Finally, whether access to the record is provided via onsite review, remote EMR access, or remote access via e-delivery, only the minimum necessary information should be sent to reviewers in accordance with HIPAA regulations. The minimum necessary information represents just those pertinent documents required to conduct the review. With remote access and record review requirements shored up, HIM professionals can turn their attention to another area of increasing concern—record reimbursement.
Some reviewers are trying to avoid reimbursing providers, or their ROI companies, for copies of records based on the argument that these reviews are covered by the payer/provider reimbursement contract. While certain payer contracts may provide for retrospective record requests, more often they limit the non-reimbursable request language to additional documentation necessary for claims adjudication. It is easy for an HIM professional to confuse reimbursable, retrospective record requests with the non-reimbursable requests for additional documentation at time of claims submission and payment.
HIM professionals are encouraged to check requests carefully. Any retrospective reviewers, even those working as, or requested by, a legal acting agent, are obligated to reimburse for reasonable and expected record charges. Bottom line: if the case has been reimbursed and the review is retrospective, a fee should be charged in accordance with state record reproduction rules unless the payer/provider reimbursement contract explicitly states otherwise.
To avoid any risk of the reviewer claiming records should be provided at no charge, the HIM department should request the following two items:
- Proof that requestor is “legal acting agent” of the medical insurer.
- A copy of the contract between provider and insurer which states that medical records are to be released to the insurer at “no charge” for the purpose of retrospective reviews or audits.
If they are unable to provide this documentation, then records should not be provided until payment is received.
Often, HIM departments will find that the contractual language does not provide for a release of the records to the payer or a third party, but simply that the records will be made available for review. In situations where the reviewer would prefer to perform a remote review, the HIM department can negotiate for reimbursement given the operational efficiencies and cost savings the reviewer will realize if they provide access to the records remotely.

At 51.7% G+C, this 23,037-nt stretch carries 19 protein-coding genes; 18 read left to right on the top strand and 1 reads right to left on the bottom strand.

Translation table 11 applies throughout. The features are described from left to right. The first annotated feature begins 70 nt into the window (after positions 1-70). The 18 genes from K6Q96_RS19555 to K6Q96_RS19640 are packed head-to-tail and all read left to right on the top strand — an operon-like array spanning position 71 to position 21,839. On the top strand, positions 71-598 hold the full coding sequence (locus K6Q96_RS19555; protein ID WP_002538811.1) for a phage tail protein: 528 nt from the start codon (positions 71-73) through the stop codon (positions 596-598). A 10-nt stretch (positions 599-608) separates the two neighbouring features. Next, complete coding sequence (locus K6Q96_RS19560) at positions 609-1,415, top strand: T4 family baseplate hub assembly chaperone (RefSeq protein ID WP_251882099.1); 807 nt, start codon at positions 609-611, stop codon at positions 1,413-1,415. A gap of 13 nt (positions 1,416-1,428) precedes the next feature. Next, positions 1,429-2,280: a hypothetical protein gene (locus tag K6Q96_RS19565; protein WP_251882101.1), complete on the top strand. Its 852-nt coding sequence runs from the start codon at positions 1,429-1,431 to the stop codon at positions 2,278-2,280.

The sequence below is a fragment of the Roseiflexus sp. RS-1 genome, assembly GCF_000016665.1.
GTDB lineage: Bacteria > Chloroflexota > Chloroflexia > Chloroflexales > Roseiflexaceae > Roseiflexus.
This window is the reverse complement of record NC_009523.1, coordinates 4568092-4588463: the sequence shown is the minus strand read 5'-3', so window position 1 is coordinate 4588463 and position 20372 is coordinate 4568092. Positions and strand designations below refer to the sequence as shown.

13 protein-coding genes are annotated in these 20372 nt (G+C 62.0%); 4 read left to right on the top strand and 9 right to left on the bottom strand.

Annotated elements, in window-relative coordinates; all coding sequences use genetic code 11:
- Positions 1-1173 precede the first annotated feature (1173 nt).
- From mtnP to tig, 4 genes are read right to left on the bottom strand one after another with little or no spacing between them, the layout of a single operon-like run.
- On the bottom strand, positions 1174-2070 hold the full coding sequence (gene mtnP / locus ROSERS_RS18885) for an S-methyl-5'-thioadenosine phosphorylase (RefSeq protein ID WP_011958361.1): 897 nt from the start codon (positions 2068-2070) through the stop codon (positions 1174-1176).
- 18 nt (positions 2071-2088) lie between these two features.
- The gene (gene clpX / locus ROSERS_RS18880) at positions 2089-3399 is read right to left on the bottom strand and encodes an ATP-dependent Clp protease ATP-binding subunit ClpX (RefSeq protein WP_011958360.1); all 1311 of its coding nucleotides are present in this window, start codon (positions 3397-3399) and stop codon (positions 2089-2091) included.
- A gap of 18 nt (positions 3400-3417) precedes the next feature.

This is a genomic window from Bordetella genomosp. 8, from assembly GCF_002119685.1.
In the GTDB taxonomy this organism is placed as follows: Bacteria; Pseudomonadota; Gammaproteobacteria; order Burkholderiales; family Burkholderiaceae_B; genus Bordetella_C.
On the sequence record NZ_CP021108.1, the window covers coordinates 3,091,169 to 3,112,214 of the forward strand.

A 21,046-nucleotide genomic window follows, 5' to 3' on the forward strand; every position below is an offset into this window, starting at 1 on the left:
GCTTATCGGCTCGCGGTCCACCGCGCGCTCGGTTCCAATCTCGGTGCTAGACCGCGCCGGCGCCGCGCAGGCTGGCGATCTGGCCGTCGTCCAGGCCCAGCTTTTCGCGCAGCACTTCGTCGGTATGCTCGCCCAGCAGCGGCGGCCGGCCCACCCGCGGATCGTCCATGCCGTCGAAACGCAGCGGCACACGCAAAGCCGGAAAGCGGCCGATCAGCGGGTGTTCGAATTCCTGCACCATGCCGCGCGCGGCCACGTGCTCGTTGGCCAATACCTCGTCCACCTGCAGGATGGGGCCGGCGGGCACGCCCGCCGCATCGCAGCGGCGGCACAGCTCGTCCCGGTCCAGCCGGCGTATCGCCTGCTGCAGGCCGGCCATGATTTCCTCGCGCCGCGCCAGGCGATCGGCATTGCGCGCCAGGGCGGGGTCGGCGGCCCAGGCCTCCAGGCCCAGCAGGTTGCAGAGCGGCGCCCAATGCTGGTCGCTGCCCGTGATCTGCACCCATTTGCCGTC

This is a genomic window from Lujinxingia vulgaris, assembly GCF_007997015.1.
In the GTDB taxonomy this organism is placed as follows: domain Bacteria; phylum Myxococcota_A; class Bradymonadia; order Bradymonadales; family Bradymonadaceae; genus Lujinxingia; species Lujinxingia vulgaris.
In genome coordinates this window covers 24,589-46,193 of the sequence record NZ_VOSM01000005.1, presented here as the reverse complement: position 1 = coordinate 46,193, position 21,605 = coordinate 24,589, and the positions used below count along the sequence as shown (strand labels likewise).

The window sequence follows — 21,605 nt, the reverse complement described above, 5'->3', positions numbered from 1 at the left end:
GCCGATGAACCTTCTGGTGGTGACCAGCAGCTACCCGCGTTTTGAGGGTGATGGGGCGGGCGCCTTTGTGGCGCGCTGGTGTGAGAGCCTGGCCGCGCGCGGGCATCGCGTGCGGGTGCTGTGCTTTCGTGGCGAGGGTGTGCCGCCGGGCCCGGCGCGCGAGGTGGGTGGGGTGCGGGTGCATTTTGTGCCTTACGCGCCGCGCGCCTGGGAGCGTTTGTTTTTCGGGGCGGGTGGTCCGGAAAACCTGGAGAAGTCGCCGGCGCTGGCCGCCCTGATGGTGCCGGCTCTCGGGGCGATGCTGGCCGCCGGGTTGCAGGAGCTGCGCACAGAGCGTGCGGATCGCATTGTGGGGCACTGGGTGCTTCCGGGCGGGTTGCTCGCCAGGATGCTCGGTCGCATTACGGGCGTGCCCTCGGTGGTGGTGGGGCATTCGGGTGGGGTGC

Finally, if possible, HIM professionals should work with the Managed Care Contractor at the hospital to ensure that there are record rates in the record review policy and managed care contract for each insurer. Customary charges average $10 – $25 per chart. Per page charges with a maximum $40 fee per chart are also typical. Rates should be part of annual negotiations with all insurers and providers’ contract officers/managed care directors. HIM professionals should work with contracting departments on HIPAA language, policy development and enforcement.
The ROI team that processes a third-party audit request, should review the request letter and confirm the requestor is a representative of the insurance company or insured. If the reviewer is not an employee of the payer, they must have a business associate agreement (BAA) in place with the payer and show proof of this agreement.
In addition, the patient consent forms allowing records to be shared as part of treatment, payment and operations must be signed by the patient (or patient representative) and such authorization documented within the release of information or tracking software.
HIM Professionals and the ROI team should work with third party auditor to provide access as defined within the managed care contract while still protecting the privacy of PHI. By following these steps, compliance will be met by all.
Amy Derlink, RHIA, CHA
MRA Vice President of Disclosure Management